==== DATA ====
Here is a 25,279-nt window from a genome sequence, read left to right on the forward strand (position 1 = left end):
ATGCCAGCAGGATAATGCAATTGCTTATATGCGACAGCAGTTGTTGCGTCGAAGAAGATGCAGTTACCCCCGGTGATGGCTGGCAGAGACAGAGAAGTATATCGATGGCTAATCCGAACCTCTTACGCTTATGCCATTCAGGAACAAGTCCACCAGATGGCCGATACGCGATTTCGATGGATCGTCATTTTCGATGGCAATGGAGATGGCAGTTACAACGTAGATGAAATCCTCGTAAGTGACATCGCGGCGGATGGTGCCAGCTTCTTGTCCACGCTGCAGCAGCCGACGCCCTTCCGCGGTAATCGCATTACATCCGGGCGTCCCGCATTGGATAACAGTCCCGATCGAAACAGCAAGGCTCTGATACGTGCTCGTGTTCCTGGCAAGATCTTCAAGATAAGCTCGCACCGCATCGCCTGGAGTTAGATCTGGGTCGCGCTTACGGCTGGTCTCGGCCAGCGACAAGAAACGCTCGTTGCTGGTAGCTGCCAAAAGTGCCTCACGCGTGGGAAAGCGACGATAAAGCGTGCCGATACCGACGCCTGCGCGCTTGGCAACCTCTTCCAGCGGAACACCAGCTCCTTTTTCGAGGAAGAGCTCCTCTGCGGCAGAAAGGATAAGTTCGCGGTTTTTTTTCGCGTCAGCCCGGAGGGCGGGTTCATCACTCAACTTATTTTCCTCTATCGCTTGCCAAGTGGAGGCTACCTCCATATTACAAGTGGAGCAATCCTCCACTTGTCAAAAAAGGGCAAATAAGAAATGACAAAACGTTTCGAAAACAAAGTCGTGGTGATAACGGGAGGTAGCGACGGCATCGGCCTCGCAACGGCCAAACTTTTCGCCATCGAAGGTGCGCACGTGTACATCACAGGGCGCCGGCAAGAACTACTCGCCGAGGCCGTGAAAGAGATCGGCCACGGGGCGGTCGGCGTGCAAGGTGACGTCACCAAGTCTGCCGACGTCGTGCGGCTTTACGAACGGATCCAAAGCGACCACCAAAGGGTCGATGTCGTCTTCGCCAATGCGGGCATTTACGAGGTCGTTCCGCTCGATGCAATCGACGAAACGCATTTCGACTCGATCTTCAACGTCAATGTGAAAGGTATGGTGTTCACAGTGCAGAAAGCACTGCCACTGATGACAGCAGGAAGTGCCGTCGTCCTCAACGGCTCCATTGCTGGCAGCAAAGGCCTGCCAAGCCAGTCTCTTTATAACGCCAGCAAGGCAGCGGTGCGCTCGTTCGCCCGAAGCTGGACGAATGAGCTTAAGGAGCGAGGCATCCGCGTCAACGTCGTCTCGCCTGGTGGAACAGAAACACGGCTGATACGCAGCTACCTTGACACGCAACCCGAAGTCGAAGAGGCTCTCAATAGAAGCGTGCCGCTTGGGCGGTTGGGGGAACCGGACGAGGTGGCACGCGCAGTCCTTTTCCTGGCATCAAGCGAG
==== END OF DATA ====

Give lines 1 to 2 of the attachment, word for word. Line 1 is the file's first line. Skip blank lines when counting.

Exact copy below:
Here is a 25,279-nt window from a genome sequence, read left to right on the forward strand (position 1 = left end):
ATGCCAGCAGGATAATGCAATTGCTTATATGCGACAGCAGTTGTTGCGTCGAAGAAGATGCAGTTACCCCCGGTGATGGCTGGCAGAGACAGAGAAGTATATCGATGGCTAATCCGAACCTCTTACGCTTATGCCATTCAGGAACAAGTCCACCAGATGGCCGATACGCGATTTCGATGGATCGTCATTTTCGATGGCAATGGAGATGGCAGTTACAACGTAGATGAAATCCTCGTAAGTGACATCGCGGCGGATGGTGCCAGCTTCTTGTCCACGCTGCAGCAGCCGACGCCCTTCCGCGGTAATCGCATTACATCCGGGCGTCCCGCATTGGATAACAGTCCCGATCGAAACAGCAAGGCTCTGATACGTGCTCGTGTTCCTGGCAAGATCTTCAAGATAAGCTCGCACCGCATCGCCTGGAGTTAGATCTGGGTCGCGCTTACGGCTGGTCTCGGCCAGCGACAAGAAACGCTCGTTGCTGGTAGCTGCCAAAAGTGCCTCACGCGTGGGAAAGCGACGATAAAGCGTGCCGATACCGACGCCTGCGCGCTTGGCAACCTCTTCCAGCGGAACACCAGCTCCTTTTTCGAGGAAGAGCTCCTCTGCGGCAGAAAGGATAAGTTCGCGGTTTTTTTTCGCGTCAGCCCGGAGGGCGGGTTCATCACTCAACTTATTTTCCTCTATCGCTTGCCAAGTGGAGGCTACCTCCATATTACAAGTGGAGCAATCCTCCACTTGTCAAAAAAGGGCAAATAAGAAATGACAAAACGTTTCGAAAACAAAGTCGTGGTGATAACGGGAGGTAGCGACGGCATCGGCCTCGCAACGGCCAAACTTTTCGCCATCGAAGGTGCGCACGTGTACATCACAGGGCGCCGGCAAGAACTACTCGCCGAGGCCGTGAAAGAGATCGGCCACGGGGCGGTCGGCGTGCAAGGTGACGTCACCAAGTCTGCCGACGTCGTGCGGCTTTACGAACGGATCCAAAGCGACCACCAAAGGGTCGATGTCGTCTTCGCCAATGCGGGCATTTACGAGGTCGTTCCGCTCGATGCAATCGACGAAACGCATTTCGACTCGATCTTCAACGTCAATGTGAAAGGTATGGTGTTCACAGTGCAGAAAGCACTGCCACTGATGACAGCAGGAAGTGCCGTCGTCCTCAACGGCTCCATTGCTGGCAGCAAAGGCCTGCCAAGCCAGTCTCTTTATAACGCCAGCAAGGCAGCGGTGCGCTCGTTCGCCCGAAGCTGGACGAATGAGCTTAAGGAGCGAGGCATCCGCGTCAACGTCGTCTCGCCTGGTGGAACAGAAACACGGCTGATACGCAGCTACCTTGACACGCAACCCGAAGTCGAAGAGGCTCTCAATAGAAGCGTGCCGCTTGGGCGGTTGGGGGAACCGGACGAGGTGGCACGCGCAGTCCTTTTCCTGGCATCAAGCGAG